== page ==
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Introduction 

Still I Rise’ is a widely loved poem written by an American poet Maya Angelou. It is from her book “And Still I Rise: A Book of Poems.”

The poem reminds us of the African-American tradition of powerful songs written on the face of racial discrimination and further sufferings of the black community in America.

In this poem, Maya Angelou expresses her extraordinary self-esteem and black pride which helps, all who are like her, to rise above any kind of injustice and trials. The poem is a universal message of the resilience of the human spirit.

The poem has 43 lines which are divided into 9 stanzas. The first 7 stanzas are quatrains because they are made up of four lines each. The rhyme scheme is not consistent.

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The five quatrains in the poem rhyme in the scheme of ABCB while the other two quatrains’ scheme is ABCC. The poem ends in a sermon tone repeating ‘I rise” three times.

Poem

Stanza 1

The poem begins with a direct address to the ones who are trying to write her down in history. Oppressors try to change the facts of history with their bitter, twisted lies. The poet is firm in her courage that even if she is put down to the level of dirt, she will rise from it like dust rises. 

Stanza 2

It emphasizes the surprise in the hearts of oppressors who still see the boldness in their victims. The poet is taunting them with the fact that why her liveliness should turn them gloomy.

In characteristic humor of Maya Angelou, it says that even in her impoverishment, she walks with all glory of a self-pride. In America, the businessmen of the Oil Industry are among the richest, the pride of the speaker in the poem is not anyway lesser than that of them. 

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Stanza 3

There is a firmness in the poet’s conviction in her capacity to rise. Moons and Suns are eternal facts of the universe who never change. Their presence creates tides on the earth which is more than certain.

Human hopes are always high. The poet will keep rising just like these certain facts which can never be stopped.

Stanza 4

The enemy wants to see her broken, the poet is questioning this. It is a universal reminder of American Slavery which reduced Black people to submission. They want to see her walking with bowed head and not being able to see them in their eyes.

The poet compares the fallen shoulders of the victim to teardrops. The narrator here won’t give in to weakness which the victims express in their soulful cries.

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Stanza 5

Again, the poet questions whether her proud behaviors offend her oppressors. She will not change her manner anyway. Like a previous stanza about oil fields, where she brings up the example of the riches of gold mines.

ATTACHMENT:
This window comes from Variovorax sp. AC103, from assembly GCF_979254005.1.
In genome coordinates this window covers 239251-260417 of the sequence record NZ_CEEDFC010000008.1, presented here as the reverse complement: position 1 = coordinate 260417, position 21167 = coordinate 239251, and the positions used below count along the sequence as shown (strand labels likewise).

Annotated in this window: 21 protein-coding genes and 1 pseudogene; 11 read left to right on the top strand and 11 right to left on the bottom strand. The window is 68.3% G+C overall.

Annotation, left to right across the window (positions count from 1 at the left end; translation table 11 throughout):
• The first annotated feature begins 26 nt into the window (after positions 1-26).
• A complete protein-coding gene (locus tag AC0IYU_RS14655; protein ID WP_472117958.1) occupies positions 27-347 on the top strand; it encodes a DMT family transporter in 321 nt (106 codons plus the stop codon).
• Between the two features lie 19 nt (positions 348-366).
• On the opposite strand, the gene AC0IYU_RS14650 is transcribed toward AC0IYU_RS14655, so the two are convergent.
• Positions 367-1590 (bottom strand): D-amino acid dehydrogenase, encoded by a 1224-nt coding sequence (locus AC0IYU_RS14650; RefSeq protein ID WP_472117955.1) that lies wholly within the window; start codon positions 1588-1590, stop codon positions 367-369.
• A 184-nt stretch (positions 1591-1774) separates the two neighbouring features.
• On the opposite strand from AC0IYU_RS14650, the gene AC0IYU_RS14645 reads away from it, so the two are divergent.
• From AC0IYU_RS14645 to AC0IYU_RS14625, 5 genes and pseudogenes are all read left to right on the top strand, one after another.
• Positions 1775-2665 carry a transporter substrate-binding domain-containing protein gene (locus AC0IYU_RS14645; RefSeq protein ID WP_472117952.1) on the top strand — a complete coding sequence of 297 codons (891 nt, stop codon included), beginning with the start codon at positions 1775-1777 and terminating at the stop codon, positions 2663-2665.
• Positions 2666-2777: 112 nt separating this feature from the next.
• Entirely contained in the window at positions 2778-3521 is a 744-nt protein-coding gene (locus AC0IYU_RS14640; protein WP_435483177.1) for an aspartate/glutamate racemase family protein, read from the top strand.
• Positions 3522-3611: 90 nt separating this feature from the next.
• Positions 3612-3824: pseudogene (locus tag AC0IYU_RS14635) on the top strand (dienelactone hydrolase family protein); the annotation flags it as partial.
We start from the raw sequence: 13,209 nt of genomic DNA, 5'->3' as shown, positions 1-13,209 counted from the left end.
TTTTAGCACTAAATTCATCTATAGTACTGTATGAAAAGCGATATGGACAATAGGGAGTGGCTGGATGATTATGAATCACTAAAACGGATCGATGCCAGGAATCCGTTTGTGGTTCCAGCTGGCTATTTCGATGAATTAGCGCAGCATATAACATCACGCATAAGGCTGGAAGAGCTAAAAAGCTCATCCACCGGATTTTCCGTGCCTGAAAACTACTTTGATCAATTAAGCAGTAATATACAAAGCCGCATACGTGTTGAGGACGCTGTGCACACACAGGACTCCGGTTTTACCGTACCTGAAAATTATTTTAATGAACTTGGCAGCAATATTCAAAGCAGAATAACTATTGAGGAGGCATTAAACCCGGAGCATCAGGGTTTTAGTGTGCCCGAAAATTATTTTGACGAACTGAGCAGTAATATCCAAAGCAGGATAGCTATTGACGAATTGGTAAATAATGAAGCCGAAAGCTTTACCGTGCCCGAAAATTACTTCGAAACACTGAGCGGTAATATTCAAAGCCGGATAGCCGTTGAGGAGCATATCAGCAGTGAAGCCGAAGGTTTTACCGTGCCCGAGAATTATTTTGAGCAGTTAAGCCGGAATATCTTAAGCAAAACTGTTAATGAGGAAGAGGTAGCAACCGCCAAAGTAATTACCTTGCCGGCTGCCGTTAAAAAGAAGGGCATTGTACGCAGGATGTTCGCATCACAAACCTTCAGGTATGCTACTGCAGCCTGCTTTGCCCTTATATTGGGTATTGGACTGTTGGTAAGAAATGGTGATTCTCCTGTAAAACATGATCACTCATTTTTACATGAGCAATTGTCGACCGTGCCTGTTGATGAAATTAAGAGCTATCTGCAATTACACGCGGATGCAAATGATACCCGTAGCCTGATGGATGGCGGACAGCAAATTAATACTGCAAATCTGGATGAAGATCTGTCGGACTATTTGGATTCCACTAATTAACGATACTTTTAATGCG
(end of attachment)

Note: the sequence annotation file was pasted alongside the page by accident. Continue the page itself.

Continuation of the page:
She laughs, unlike her condition which is poor according to her enemies. She laughs with such a rich pride like her backyard has goldmines in it.

Stanza 6

The poet describes how her enemies try to destroy her. They use mean words against her which is like shooting her. They look at her in such a way that it feels like cutting her.

Her enemies are full of hatred. Yet, she remains untouchable and rises like air which can’t be stopped by anyone.

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Stanza 7

The narrator is conscious of her own beauty. In the eyes of her oppressors, she has no human quality so seeing her desirability upsets them. She is directly addressing the you which is surprised at the dance of the victim.

Pointing at the treasure of her body, she uses the image of a diamond to describe her womanliness.

Stanza 8

The poet has lived a life which is supposedly shameful. Such incidents are the huts of history’s shame. Her past is full of pain. She rises up above all this. She compares herself to a black ocean.

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Oceans are blue but here it is black consciousness which is expressed through the metaphor. She can leap across anything. Her personality is like water which can enter any shape while welling and swelling. She bears through everything in life which is compared to the tide here.

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Stanza 9

The final stanza is a very powerful concluding message. It speaks of Afro -American people and their history of suffering. Their nights of terror and fear. The narrator says that she will still rise above all that. The night is gone, the day is breaking out.

The light of hope is now clear. She is proud of her ancestry so she celebrates its gift. Her ancestors were brought into the continent as slaves but they never stopped their fight. She is the dream and the hope of the slave and she keeps rising.

Here are 10 important questions on Still I Rise by Maya Angelou

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